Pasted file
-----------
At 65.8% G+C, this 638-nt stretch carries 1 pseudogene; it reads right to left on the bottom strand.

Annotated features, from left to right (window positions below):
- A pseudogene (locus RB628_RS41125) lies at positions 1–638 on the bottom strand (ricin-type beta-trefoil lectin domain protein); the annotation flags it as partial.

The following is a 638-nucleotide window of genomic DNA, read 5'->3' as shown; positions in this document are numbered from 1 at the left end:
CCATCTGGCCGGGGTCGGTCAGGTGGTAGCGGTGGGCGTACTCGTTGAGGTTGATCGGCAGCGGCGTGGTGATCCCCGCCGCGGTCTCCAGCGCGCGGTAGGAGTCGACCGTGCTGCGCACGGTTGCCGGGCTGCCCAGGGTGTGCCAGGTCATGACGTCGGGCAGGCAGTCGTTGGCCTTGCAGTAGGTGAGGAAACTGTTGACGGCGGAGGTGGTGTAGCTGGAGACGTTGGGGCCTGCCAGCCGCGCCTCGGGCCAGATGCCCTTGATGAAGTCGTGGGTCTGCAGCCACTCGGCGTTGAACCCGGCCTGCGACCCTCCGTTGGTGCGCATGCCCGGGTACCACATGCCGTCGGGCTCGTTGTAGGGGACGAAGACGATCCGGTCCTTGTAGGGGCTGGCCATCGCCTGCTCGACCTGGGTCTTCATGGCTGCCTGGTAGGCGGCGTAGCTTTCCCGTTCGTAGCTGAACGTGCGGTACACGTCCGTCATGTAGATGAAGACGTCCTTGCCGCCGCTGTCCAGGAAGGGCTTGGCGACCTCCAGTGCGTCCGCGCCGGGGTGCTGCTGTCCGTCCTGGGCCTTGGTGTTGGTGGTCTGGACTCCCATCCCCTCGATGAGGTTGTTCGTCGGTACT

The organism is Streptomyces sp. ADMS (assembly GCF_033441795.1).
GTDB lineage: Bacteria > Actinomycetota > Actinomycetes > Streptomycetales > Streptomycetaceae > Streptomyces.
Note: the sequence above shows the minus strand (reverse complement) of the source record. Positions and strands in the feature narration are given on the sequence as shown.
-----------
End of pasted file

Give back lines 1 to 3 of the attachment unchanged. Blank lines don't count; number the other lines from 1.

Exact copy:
At 65.8% G+C, this 638-nt stretch carries 1 pseudogene; it reads right to left on the bottom strand.

Annotated features, from left to right (window positions below):
- A pseudogene (locus RB628_RS41125) lies at positions 1–638 on the bottom strand (ricin-type beta-trefoil lectin domain protein); the annotation flags it as partial.